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Midwest farmers intend to plant more corn, wheat

Farmers across the Midwest are planning to plant more corn and wheat in 2023, according to Ag Access. In a survey with almost 400 respondents, farmers said they would dedicate 27% more acres to corn and 32% more to wheat with a smaller percentage increasing their soybean acres (17%).

This is in line with what USDA projected at its annual Agricultural Outlook Forum with corn plantings at 91.0 million acres, up from 88.6 million in 2022; wheat plantings at 49.5 million acres, up from 45.7 million in 2022; and soybeans at 87.5 million acres, unchanged from last year.

Seth Meyers, USDA chief economist, believes the increase in wheat acres is in response to the continued high global prices and tight supplies, partially due to the war in Ukraine.

He also sees acres of corn and soybeans expanding a bit over last year. “The initial expectations for 2023 planted area indicate growth in total planted area of corn, wheat, and soybeans relative to the previous year. Combined acreage for the three crops is projected at 228 million acres—a nearly 3% increase from 2022 when acres were constrained by unfavorable planting weather in the spring,” says Meyer.

Top of Mind Concerns

The Ag Access survey also asked farmers about their top concerns for 2023 and what new technology they are implementing.

Farmers could identify their top three concerns. Here are the responses:

  1. 93% high input costs
  2. 69% market volatility
  3. 60% operation costs
  4. 27% input availability and shortages
  5. 24% equipment parts and machine availability
  6. 16% worker or labor shortage

New technology and practices

Ag Access’ survey revealed farmers are looking to ag tech for tools that help them meet the specific needs of their farms while boosting yields, lowering costs, providing time savings, and preserving resources and the environment. Row guidance, new seed treatments, fertilizer and planting upgrades, followed by automation and biologicals were the most popular new tech or advanced practices that the survey respondents plan to use this year. 

One farmer responded that he is excited to use sophisticated technologies including robots, temperature and moisture sensors, aerial images, and GPS technology. “These advanced devices, precision agriculture, and robotic systems, allow businesses to be more profitable, efficient, safer, and more environmentally friendly.” He is also planning to use cloud data management to aggregate information from soil sensors, satellite images, and weather stations to help him make accurate, timely crop management decisions.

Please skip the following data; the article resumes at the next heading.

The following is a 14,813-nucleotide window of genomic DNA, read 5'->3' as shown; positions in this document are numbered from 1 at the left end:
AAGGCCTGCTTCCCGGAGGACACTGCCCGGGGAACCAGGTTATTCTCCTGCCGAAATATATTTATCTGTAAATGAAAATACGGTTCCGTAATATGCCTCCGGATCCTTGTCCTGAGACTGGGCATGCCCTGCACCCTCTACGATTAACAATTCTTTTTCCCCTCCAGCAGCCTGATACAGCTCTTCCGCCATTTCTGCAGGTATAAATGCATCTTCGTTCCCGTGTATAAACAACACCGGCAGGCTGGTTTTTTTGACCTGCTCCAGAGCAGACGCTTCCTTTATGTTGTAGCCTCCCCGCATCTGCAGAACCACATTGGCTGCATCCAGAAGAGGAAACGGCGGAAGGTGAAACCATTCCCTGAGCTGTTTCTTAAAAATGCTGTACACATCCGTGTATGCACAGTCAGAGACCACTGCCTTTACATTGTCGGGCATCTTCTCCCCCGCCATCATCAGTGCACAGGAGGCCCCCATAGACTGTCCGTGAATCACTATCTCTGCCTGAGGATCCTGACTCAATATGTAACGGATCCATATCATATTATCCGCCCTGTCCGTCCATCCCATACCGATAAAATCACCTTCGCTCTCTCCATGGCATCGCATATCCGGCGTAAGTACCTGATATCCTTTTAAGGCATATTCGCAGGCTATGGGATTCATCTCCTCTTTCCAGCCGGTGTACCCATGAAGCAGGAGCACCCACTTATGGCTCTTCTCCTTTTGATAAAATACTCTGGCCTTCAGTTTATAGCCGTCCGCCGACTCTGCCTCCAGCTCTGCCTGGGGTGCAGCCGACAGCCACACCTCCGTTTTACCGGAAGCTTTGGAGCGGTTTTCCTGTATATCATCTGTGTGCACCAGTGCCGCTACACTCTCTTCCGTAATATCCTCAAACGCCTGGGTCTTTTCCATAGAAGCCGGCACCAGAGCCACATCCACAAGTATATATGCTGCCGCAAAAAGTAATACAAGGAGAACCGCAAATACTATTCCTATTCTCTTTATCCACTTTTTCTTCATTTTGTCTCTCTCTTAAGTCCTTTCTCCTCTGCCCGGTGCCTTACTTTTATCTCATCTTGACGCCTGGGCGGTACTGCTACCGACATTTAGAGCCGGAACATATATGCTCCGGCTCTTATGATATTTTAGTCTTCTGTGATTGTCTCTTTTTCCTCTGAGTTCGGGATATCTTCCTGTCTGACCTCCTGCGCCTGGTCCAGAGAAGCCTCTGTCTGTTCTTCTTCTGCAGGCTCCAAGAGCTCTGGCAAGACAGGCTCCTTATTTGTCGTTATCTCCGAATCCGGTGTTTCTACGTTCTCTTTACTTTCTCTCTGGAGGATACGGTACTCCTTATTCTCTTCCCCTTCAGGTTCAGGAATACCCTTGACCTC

Several farmers stated they upgraded their used tractors, added more precision ag monitors, and are utilizing new varieties and variable rate applicators to lower input costs, accomplish fieldwork with fewer passes, and increase yields. 

“I am utilizing technology to ensure maximum impact of my investments per acre,” one farmer said. A farmer using variable rate seeding and fertilizing said, “I think it’s important to have the right amount of seeds in the ground with adequate nutrition so the available moisture can produce the greatest possible yield.” 

Another farmer commented that the cost of nitrogen is high, crop prices are good, and the cost of technology is getting lower. He is “using technology to improve nitrogen use efficiency and evaluate in-season nitrogen sufficiency to increase crop yield.” He will also be crop scouting with drones this year.  

Several farmers acknowledged the use of biologicals. “We are seeing some exciting results with biological trials improving soil fertility through targeted application and plan to continue.” Another farmer said, “We are using biologicals to help make nutrients more available to the plant, which should translate to more yield with the same or less fertilizer.” 

About the survey

Ag Access is a research logistics company that conducts analysis on farmer trends. This survey was sent to farmers in early 2023 to gauge intentions for 2023 planting and trends around technology use. There were 390 total respondents from Illinois, Indiana, Iowa, Kansas, Minnesota, Nebraska, Ohio, and South Dakota. Due to the nature of the study, farmer responses are anonymized. 

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